Northern society changing slowly from embedded patterns of the past

New census figures point to greater diversity and migration

Belfast’s Titanic Quarter. The census shows the NI population is also becoming more “Catholic” in the broadest sense. About 52 per cent of those normally resident in Northern Ireland and who were or are being raised as Catholics are under the age of 35. The equivalent figure for the Protestant community is 40 per cent.

Belfast’s Titanic Quarter. The census shows the NI population is also becoming more “Catholic” in the broadest sense. About 52 per cent of those normally resident in Northern Ireland and who were or are being raised as Catholics are under the age of 35. The equivalent figure for the Protestant community is 40 per cent.

Fri, May 17, 2013, 01:00



New census data just released shows Northern Ireland society is slowly becoming more diverse. The population has a more fluid sense of cultural identity and there is a greater number born overseas.

The census shows the population is also becoming more “Catholic” in the broadest sense. About 52 per cent of those normally resident in Northern Ireland and who were or are being raised as Catholics are under the age of 35. The equivalent figure for the Protestant community is 40 per cent.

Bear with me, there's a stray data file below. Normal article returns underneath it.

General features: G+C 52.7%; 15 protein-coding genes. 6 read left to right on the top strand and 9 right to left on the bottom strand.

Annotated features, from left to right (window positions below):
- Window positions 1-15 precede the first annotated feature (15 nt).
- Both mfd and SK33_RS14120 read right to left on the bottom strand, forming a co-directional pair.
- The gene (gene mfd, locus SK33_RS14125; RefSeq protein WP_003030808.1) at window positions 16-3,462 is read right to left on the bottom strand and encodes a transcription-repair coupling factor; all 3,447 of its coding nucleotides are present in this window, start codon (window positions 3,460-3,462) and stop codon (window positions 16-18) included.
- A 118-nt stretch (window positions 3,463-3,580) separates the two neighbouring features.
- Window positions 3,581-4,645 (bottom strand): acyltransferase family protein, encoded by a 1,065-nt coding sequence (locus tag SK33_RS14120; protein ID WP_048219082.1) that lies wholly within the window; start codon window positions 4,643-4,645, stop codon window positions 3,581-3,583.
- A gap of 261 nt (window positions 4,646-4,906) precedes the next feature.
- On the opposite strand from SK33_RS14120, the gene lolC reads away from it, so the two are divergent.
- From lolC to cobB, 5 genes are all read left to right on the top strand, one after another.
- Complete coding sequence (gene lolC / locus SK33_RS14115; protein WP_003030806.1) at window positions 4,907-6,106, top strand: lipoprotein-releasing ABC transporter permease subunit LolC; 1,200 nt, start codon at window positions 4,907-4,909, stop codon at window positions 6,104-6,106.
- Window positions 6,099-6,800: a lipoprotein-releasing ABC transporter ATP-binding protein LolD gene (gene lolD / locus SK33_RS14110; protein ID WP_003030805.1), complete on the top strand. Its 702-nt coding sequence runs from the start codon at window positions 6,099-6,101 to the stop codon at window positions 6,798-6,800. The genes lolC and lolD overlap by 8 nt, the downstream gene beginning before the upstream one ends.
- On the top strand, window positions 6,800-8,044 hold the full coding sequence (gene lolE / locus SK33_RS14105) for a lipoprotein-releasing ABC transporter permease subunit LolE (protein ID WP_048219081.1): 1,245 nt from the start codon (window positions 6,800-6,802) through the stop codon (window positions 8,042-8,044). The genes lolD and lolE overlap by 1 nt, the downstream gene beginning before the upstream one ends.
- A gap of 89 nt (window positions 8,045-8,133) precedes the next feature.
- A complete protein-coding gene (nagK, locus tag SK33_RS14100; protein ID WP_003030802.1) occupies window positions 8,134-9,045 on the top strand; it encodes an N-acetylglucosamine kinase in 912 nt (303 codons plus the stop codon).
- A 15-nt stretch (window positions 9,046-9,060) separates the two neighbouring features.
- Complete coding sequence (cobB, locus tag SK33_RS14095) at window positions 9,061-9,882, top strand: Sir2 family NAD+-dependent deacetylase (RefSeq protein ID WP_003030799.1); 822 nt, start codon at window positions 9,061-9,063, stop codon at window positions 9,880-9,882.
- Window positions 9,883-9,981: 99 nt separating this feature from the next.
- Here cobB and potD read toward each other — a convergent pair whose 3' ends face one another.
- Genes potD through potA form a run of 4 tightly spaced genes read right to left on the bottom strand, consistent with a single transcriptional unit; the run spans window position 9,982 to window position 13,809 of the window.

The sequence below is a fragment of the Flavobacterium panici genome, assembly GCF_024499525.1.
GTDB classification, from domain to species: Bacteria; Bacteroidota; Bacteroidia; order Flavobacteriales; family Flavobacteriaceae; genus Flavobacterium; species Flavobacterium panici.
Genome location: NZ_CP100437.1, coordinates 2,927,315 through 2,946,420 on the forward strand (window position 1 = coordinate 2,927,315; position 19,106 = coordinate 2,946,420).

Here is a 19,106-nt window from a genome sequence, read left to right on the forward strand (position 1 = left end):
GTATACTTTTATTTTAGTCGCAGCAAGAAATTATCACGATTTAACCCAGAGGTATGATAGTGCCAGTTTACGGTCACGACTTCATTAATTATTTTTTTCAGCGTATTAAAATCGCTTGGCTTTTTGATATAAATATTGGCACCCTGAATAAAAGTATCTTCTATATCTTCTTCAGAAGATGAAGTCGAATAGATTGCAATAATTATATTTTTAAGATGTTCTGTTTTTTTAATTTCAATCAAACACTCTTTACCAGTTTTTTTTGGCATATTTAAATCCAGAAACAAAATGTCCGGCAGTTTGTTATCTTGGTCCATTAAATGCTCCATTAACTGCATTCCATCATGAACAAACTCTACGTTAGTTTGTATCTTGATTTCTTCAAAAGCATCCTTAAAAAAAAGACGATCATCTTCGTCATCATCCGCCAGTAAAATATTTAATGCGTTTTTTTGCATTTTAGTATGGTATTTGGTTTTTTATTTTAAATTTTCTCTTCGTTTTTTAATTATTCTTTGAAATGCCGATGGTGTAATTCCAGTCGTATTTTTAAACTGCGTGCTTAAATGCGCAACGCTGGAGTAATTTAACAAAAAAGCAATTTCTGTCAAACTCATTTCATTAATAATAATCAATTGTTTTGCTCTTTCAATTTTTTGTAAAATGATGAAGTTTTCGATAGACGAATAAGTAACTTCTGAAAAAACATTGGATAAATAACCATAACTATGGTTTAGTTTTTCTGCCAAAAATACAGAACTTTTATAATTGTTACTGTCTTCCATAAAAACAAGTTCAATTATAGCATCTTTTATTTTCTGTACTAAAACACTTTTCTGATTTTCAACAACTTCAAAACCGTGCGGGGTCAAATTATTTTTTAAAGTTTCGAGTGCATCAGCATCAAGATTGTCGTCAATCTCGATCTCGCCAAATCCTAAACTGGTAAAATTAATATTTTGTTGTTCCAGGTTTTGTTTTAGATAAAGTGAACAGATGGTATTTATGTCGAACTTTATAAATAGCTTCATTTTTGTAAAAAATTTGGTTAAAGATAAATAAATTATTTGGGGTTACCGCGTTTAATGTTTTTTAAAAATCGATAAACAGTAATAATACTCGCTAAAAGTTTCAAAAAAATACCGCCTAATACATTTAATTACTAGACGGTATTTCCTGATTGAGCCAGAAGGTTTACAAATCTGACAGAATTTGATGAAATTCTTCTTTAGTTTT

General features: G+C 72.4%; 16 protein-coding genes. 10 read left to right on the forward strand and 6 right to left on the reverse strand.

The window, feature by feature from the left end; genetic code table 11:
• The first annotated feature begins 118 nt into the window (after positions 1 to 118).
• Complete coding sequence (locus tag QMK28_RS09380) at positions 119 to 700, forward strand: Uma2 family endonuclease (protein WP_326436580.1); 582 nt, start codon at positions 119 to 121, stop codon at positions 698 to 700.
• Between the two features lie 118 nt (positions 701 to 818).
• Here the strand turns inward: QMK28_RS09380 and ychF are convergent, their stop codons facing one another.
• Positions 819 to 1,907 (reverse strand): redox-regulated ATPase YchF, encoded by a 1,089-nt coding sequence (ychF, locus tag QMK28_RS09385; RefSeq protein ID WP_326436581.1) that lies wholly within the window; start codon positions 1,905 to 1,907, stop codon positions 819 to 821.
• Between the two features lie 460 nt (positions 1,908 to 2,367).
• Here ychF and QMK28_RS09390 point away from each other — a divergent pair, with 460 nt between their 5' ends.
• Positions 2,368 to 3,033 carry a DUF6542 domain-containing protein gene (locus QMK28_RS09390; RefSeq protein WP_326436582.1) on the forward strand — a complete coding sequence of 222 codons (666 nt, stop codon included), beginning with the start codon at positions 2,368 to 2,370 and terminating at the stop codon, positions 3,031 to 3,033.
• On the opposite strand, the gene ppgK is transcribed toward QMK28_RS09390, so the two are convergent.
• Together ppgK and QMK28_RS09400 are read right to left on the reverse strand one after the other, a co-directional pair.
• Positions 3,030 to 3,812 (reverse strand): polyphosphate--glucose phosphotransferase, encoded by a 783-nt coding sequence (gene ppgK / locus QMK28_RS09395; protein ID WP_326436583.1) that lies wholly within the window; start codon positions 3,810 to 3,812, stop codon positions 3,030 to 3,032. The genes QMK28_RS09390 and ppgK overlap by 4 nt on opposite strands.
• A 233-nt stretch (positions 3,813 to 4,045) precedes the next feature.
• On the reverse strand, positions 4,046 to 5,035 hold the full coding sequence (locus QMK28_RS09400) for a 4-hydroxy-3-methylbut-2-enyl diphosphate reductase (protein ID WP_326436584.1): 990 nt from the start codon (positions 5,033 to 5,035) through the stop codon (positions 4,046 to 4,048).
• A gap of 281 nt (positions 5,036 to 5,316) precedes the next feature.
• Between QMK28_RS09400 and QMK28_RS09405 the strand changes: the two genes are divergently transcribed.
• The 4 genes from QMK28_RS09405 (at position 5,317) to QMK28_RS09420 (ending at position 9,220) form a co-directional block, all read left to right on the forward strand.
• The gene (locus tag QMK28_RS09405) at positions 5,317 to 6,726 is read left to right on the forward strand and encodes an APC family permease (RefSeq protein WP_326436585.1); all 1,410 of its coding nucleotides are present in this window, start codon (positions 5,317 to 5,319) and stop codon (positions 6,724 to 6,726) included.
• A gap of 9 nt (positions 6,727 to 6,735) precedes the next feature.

Sturdy stereotypes
However, freshly analysed and published figures show many of the long-established stereotypes, especially regarding religion and national identity, are proving resistant.

Catholics remain more likely to be without work. They live in larger family units and regard themselves as having poorer health than Protestant equivalents. The religious breakdown of the labour market shows, however, that some old trends are diminishing.

Dr Ian Shuttleworth, lecturer in geography at Queen’s University Belfast, said: “There are now fewer polarised workforces and there seems to be more equal access in gaining employment for both Catholics and Protestants. But the unemployment differential for Protestants and Catholics still exists. Now it’s not what it was 20 or 30 years ago. It might be a function of the younger Catholic population because of the concentration of youth unemployment.”


Shifting ages
The age profile of Catholics remains younger than that of Protestants. As society ages, there is a growing reliance on the provision of informal and unpaid care, mostly by younger people for their more elderly relatives and friends.

Without their help, one Queen’s academic has forecast the “system would collapse”. Dr Dermot O’Reilly said: “They are vital for looking after their neighbours and their kith and kin.”

A large majority, 75 per cent, of new arrivals in Northern Ireland from the 12 countries which joined the EU since the previous census in 2001 is also Catholic. Some 11 per cent, or 202,000, people were born outside Northern Ireland. Of them, nearly half were or are Catholics while 34 per cent were/are Protestants.